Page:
"The Weekend Rent" offers quick-hit suggestions of what to watch at home to get psyched for new releases in theaters, on Fridays.
Hollywood has long exploited our collective fear of air disasters to great effect on-screen, and that grand tradition continues this week with the opening of Robert Zemeckis' Flight in theaters. The movie follows awesomely named airline pilot Whip Whitaker (Denzel Washington), who expertly pilots an incredible emergency landing in which 96 out of 102 people onboard survive. There's one problem… he is a functioning alcoholic and was drunk at the time, and the ensuing investigation could send him to jail for the rest of his life.
If having a drunk pilot doesn't make you want to forget about booking your next trip to Bali, neither will any of the following films that we guarantee will never be on any airline's in-flight entertainment hotlist. The best place to start is 1970's Airport, which features Burt Lancaster as a frazzled Chicago airport manager trying to keep his airport open during a snowstorm while a jet on which a terrorist's bomb exploded attempts to make an emergency landing while another plane is stranded on the runway. If that doesn't make you think twice about your next flight, you can always check out the sequels: Airport 1975, Airport '77 and The Concorde… Airport '79.
It was inevitable that someone would subvert the stone-cold seriousness of the Airport series and explore the lighter side of air disasters—if there is such a thing—and Jim Abrahams and the Zuckers did exactly that with 1980's hilarious Airplane! Robert Hays stars as taxi driver with an acute fear of flying after his experience as a war pilot who is tasked with trying to land a commercial jet on which anyone who ate the fish is deathly ill. Hilarity ensues—and continues in the follow-up, Airplane II: The Sequel—but both will still make you question your travel plans.
Still perusing Priceline for that steal of a deal? Have you forgotten Cast Away, in which Tom Hanks survives a plane crash and then develops a deep relationship with a volleyball on a deserted island? How about Liam Neeson in The Grey—a man who lives through a plane crash in the remote Alaskan wilderness only to face a pack of hungry wolves with his fellow survivors? And unless you have Samuel L. Jackson onboard to get those motherf--king snakes off the motherf--king plane, we can't imagine that Snakes on a Plane instills much confidence in air travel.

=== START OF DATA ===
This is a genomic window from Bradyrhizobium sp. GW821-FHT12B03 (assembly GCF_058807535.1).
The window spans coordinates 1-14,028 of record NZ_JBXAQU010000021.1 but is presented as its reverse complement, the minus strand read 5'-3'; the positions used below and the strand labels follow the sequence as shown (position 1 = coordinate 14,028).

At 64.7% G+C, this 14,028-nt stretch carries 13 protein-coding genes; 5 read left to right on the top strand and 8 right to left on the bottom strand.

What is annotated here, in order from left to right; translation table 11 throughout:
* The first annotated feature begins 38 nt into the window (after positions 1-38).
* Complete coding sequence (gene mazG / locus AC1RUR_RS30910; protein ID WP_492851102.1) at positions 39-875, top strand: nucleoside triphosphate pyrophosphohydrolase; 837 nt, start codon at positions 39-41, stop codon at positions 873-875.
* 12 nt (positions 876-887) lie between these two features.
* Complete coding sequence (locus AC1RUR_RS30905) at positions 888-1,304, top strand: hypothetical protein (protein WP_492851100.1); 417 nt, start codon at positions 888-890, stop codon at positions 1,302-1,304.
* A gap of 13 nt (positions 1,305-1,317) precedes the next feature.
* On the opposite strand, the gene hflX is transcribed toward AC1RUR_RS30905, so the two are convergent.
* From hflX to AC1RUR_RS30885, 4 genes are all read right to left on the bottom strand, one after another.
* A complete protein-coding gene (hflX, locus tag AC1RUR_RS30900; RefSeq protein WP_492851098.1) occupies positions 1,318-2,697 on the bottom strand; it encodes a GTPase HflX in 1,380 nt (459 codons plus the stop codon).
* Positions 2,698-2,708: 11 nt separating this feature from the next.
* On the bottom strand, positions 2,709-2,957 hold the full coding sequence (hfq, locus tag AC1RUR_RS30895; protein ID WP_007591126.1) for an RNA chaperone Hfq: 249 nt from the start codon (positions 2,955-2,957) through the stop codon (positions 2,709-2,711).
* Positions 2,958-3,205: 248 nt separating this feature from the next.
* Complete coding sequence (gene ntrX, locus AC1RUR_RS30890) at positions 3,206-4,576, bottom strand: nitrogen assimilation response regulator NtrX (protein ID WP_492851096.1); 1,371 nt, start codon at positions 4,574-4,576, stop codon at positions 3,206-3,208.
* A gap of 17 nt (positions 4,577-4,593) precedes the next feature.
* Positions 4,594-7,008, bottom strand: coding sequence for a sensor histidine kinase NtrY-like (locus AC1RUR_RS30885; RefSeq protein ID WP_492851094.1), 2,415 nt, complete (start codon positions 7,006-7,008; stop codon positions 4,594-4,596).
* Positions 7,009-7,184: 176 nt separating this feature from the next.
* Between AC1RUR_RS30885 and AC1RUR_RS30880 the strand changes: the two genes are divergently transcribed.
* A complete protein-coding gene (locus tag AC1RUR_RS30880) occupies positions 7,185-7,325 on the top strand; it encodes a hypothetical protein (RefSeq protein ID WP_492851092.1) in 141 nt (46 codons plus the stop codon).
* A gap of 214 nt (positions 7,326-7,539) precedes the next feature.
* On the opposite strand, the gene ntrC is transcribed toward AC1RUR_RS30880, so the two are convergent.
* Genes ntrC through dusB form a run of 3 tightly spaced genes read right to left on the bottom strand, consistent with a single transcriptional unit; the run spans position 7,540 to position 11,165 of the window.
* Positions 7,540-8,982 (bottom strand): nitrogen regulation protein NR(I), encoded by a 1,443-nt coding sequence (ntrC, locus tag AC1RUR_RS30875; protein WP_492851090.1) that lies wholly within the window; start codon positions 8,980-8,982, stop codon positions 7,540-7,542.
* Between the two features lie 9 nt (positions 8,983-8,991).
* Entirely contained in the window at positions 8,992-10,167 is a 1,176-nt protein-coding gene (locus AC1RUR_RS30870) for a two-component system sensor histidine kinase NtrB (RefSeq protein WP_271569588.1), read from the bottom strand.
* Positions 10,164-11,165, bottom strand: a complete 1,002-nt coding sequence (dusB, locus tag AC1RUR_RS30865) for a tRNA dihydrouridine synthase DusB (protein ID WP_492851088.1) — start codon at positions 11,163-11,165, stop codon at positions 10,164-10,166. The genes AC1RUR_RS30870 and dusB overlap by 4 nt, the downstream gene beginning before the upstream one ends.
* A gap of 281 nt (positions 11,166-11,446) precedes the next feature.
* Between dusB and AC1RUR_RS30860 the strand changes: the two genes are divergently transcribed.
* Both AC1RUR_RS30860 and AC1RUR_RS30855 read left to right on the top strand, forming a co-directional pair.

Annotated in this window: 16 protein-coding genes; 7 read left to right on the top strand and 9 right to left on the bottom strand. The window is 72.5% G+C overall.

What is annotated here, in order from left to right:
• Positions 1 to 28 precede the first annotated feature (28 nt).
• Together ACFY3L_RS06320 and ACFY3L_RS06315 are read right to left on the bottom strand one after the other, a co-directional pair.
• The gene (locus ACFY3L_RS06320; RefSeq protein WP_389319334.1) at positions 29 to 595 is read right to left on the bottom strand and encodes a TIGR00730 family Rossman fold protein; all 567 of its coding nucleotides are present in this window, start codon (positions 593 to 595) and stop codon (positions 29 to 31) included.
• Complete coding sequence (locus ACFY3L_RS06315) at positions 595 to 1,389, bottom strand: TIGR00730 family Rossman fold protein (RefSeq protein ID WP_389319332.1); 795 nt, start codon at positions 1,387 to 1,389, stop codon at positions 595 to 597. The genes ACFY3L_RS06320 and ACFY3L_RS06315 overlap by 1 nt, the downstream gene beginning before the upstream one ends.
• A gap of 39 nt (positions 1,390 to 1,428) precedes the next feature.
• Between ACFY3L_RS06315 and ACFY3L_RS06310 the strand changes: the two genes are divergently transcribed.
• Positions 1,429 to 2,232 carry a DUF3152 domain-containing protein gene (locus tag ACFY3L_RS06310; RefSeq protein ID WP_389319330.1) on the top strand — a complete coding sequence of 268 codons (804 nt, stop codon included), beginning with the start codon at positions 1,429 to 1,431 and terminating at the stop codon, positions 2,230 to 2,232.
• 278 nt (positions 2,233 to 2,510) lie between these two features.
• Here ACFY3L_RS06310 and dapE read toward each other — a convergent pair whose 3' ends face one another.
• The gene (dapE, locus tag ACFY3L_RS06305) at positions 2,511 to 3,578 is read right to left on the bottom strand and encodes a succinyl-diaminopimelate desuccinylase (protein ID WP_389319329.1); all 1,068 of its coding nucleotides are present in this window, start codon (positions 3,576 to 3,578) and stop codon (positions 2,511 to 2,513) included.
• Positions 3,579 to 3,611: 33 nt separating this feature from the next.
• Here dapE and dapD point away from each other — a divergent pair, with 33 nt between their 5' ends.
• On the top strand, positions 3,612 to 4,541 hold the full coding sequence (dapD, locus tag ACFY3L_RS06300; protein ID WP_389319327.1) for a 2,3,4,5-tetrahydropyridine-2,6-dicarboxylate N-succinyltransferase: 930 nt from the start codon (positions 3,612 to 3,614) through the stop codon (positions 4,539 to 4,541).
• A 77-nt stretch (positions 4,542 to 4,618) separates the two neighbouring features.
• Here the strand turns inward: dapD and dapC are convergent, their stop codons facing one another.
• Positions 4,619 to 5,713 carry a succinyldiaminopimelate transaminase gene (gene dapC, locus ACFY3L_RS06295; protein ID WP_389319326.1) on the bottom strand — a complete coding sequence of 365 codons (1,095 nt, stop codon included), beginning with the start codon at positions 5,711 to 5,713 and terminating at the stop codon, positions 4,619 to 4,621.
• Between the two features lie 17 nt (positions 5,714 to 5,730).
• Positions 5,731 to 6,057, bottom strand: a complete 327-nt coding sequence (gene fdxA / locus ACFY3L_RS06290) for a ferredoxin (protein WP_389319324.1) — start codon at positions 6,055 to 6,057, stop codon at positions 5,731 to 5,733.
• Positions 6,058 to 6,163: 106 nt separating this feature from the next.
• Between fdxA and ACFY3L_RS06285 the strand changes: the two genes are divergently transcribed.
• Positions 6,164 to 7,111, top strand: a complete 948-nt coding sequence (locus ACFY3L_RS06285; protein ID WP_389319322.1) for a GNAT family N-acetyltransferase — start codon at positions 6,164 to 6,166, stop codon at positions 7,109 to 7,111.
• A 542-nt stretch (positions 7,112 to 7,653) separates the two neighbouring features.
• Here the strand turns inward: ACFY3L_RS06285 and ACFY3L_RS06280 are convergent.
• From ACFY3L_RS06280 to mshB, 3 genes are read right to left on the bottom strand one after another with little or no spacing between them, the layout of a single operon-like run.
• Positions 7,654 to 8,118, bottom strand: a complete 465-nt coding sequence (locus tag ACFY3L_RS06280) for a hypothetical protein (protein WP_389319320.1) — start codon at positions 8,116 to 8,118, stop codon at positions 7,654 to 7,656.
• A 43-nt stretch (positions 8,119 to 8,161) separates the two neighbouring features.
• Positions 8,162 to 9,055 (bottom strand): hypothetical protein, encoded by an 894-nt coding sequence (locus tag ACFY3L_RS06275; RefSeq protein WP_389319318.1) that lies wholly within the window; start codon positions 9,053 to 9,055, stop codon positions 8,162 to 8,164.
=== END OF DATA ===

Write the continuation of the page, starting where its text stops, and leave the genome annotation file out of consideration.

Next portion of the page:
If you want something a tad more realistic, there is always Alive, which depicts the real-life story of a Uruguayan rugby team whose plane crash-lands in the Andes—forcing the survivors to resort to cannibalism to survive. Not real enough for you? You can't top the harrowing United 93, Paul Greengrass' real-time account of the doomed 9/11 flight that crashed in a field in Pennsylvania as the passengers fought back against the terrorists onboard.
This brings us to the ultimate flight-deterrent flick, 2000's Final Destination. The supernatural horror film follows a group of high school students that board Flight 180 to Paris for a school trip. One of them, Devon Sawa, starts noticing alarming signs like hearing John Denver's "Rocky Mountain High" being played—a singer who, of course, died in a plane crash. Sawa falls asleep before takeoff and vividly sees the plane exploding in the air and his classmates being sucked out of the fuselage. He wakes up, understandably freaks out, and gets off the plane along with a few other students panicked by his reaction. The plane takes off and explodes after takeoff just as Sawa predicted, but since they've all cheated death, Death with a capital D slowly starts to pick them off one by one in what looks like bizarre accidents. If this movie and the recent Final Destination 5 that circles back to the events in the first film don't make you skittish about flying, then fasten your seatbelts, sit back and enjoy the show either at home or in theaters with Flight.
All of the movies listed above are available on DVD, Blu-ray and/or various VOD services. Flight opens in theaters everywhere on November 2.